BOB MONDELLO, BYLINE: A long time ago in a galaxy far, far away - a slightly longer time ago than usual actually - there's a little girl named Jyn. She has a dad who was an important cog in the Empire's war machine until he went on the lam. As the movie starts, his Imperial overlords have caught up with him, so he's saying goodbye to his daughter.

(SOUNDBITE OF FILM, "ROGUE ONE: A STAR WARS STORY")

MADS MIKKELSEN: (As Galen Erso) Jyn, whatever I do, I do it to protect you. Say you understand.

BEAU GADSDON: (As Young Jyn) I understand.

MONDELLO: Flash forward a few years. Jyn's been in hiding and is now a rebellious young woman sought by a ragtag band of rebels who have news of the father who's missed most of her childhood.

(SOUNDBITE OF FILM, "ROGUE ONE: A STAR WARS STORY")

FELICITY JONES: (As Jyn Erso) It appears he's critical to the development of a superweapon.

MONDELLO: A planet killer you may have heard of - the Death Star.

(SOUNDBITE OF FILM, "ROGUE ONE: A STAR WARS STORY")

JONES: (As Jyn Erso) If my father built this thing, we need to find him.

MONDELLO: Exactly what the Rebel forces had in mind though not with quite the same aim as Jyn. That's probably all the plot I should reveal since plot is the chief attraction in "Rogue One."

With stormtroopers lurking 'round every intergalactic corner, director Gareth Edwards hasn't much time for character, grace or whimsy. He does like to linger over battles, though I can't say their outcomes are ever much in doubt, a pessimistic droid's fears notwithstanding.

(SOUNDBITE OF FILM, "ROGUE ONE: A STAR WARS STORY")

ALAN TUDYK: (As K-2SO) There's a 26 percent chance of failure.

DIEGO LUNA: (As Cassian Andor) How much further?

RIZ AHMED: (As Bodhi Rook) I don't know. I'm not sure. I never really come this way. We're close. We're close. I know that.

TUDYK: (As K-2SO) Well, now there's a 35 percent chance of failure.

MONDELLO: We've been here before and will doubtless go here again, probably with more imagination and hopefully with more seeming to ride on the outcome. This is allegedly a stand-alone story, but it's also a prequel tied so tightly to the stories we've already heard that most 9-year-olds will be able to tell those nervous nellies in the Rebel Alliance how it's all going to come out.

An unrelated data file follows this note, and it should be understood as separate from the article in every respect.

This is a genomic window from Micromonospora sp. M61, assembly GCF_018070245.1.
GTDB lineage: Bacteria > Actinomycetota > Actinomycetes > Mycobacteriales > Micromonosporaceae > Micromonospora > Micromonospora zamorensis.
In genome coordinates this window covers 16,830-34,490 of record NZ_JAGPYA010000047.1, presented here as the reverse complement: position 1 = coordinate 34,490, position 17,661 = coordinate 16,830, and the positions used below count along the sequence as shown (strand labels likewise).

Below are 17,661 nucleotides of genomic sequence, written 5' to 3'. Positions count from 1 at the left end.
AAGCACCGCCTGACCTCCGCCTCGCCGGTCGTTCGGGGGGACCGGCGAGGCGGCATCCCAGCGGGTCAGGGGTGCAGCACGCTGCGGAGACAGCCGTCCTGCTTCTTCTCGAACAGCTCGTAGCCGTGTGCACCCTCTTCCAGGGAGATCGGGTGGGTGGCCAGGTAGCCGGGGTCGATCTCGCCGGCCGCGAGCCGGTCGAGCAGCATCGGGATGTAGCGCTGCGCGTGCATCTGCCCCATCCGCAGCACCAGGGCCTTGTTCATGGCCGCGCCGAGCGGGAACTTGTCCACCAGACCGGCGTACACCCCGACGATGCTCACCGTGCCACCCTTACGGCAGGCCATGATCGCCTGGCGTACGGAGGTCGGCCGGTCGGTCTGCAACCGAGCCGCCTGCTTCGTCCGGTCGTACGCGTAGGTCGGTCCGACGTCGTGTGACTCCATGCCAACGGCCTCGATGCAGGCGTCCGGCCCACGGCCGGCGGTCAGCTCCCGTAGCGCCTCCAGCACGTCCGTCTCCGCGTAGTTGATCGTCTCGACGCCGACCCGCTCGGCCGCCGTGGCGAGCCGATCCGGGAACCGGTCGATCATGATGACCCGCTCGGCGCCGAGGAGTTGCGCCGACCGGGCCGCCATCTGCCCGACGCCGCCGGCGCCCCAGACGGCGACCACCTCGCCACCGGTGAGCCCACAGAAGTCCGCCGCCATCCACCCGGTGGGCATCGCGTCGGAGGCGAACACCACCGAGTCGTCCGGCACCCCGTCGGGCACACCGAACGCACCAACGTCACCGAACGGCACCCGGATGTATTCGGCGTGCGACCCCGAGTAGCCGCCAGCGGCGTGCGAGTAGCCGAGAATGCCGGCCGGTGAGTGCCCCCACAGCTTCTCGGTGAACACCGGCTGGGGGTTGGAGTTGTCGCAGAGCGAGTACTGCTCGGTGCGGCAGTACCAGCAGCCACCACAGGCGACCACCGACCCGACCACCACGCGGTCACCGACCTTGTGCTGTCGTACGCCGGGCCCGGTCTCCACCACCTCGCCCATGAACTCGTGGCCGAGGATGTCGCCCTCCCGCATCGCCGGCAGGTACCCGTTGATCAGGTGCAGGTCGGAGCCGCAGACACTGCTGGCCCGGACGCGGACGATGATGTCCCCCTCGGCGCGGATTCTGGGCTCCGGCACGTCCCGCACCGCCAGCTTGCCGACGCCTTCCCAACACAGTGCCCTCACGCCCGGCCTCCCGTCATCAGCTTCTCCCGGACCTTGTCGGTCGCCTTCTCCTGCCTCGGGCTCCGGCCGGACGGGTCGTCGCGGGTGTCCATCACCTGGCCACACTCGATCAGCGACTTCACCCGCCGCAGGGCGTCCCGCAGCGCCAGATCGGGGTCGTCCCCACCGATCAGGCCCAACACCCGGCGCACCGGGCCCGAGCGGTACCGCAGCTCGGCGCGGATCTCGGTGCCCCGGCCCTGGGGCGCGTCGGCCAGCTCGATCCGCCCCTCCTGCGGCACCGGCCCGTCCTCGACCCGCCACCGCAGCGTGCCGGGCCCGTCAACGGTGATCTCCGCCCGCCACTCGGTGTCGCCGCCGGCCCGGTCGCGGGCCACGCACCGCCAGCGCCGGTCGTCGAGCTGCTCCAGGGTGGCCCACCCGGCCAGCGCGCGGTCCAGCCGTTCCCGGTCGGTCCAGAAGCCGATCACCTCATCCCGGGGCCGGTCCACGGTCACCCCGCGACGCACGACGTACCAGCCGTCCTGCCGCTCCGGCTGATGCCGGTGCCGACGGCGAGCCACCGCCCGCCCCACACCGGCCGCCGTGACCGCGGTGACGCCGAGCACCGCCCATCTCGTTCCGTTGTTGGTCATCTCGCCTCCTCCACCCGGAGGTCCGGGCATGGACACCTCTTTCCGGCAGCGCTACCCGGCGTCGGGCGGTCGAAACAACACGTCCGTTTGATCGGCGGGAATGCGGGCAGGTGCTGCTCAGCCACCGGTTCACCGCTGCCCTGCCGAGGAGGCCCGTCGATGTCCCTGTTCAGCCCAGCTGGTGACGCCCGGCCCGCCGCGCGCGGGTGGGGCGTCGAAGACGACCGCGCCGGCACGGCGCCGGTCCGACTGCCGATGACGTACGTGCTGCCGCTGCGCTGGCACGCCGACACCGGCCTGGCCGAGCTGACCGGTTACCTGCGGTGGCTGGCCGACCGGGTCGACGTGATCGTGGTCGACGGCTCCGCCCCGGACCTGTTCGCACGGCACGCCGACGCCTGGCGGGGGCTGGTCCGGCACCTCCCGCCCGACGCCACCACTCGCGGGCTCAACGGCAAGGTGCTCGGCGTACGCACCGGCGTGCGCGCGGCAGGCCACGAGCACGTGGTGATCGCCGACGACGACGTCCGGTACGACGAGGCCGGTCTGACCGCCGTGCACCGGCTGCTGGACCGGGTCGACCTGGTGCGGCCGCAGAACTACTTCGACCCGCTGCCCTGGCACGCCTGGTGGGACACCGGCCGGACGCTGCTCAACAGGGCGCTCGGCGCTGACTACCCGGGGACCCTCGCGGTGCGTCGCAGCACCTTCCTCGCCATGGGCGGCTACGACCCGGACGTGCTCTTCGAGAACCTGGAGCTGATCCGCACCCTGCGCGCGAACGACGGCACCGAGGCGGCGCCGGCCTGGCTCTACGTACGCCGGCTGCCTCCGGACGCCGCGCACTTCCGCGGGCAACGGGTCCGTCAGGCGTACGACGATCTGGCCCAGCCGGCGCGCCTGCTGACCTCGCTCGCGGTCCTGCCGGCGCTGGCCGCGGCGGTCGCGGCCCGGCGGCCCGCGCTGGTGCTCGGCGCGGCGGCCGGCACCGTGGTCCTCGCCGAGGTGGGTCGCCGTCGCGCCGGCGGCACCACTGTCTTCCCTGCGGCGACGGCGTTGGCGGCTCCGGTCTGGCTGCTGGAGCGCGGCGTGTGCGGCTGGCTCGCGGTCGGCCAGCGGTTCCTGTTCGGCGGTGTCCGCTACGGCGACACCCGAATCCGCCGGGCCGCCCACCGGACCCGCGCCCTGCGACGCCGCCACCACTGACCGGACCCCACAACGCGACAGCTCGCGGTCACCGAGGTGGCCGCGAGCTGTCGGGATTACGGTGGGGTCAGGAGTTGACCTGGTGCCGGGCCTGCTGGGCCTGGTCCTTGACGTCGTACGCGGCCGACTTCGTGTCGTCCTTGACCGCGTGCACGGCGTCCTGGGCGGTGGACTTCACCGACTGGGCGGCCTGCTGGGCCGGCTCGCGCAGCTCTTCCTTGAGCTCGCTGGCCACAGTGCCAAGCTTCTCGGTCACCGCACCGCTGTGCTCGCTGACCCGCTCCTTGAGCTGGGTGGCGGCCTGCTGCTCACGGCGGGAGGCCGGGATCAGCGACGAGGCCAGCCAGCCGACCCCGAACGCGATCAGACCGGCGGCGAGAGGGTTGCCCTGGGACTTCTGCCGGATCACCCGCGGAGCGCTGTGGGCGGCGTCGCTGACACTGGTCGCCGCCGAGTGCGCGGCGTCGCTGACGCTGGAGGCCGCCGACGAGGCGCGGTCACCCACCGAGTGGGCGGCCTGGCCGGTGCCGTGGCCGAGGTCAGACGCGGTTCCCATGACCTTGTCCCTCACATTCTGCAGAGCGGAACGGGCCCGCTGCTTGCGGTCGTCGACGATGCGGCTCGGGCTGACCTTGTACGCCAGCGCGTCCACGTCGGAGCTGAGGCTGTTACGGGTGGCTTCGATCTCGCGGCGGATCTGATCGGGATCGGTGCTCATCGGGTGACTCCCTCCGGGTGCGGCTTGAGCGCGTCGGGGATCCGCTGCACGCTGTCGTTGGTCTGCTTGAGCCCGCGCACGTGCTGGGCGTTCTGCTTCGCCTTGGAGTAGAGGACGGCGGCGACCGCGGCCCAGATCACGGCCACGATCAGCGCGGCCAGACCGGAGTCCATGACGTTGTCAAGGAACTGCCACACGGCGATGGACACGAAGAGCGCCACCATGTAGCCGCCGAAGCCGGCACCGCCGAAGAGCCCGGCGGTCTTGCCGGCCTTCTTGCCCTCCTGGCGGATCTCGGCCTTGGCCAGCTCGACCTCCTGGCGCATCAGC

(SOUNDBITE OF FILM, "ROGUE ONE: A STAR WARS STORY")

JONES: (As Jyn Erso) If the Empire has this kind of power, what chance do we have? What chance do we have? The question is, what choice? Run; hide; plead for mercy; scatter your forces. You give way to an enemy this evil with this much power, and you condemn the galaxy to an eternity of submission. The time to fight is now.

MONDELLO: And the place to fight is all over the intergalactic map. So many planets and imperial bases get name-checked in the first few minutes that I figured I must've forgotten a homework assignment. Someone tells Jyn, we have a long road ahead of us. And by about the sixth shoot-'em-up on a different moon, it's clear he's not kidding.

(SOUNDBITE OF FILM, "ROGUE ONE: A STAR WARS STORY")

AHMED: (As Bodhi Rook) Stay in the canyon. Keep it low.

MONDELLO: With all the aerial dogfights, armored combat vehicles, grenades, flamethrowers and snipers, "Rogue One" feels like a film for those who think "Star Wars" movies should be more like World War II flicks or maybe more like computer games.

Either way, though, it's not only not distinctive. It seems to be going out of its way not to be distinctive. "Rogue One" knows its place - placeholder, a way for the Disney organization not just to monetize but to annualize a franchise that used to have a three-year gap between movies. They've tightened that to two years for the current trilogy. And they're filling in with - well, with filler. "Rogue One" brings a few digitally-resurrected characters from the first trilogy along for the ride and a blind monk who trusts the Force...

(SOUNDBITE OF FILM, "ROGUE ONE: A STAR WARS STORY")

DONNIE YEN: (As Chirrut Imwe) All is as the Force wills it.

MONDELLO: ...Just enough to remind you that you're watching a movie with a brand. Presumably next year with the release of "Episode 8," a real "Star Wars" installment - whatever that means these days - the brand will get the requisite reinforcements. I'm Bob Mondello. Transcript provided by NPR, Copyright NPR.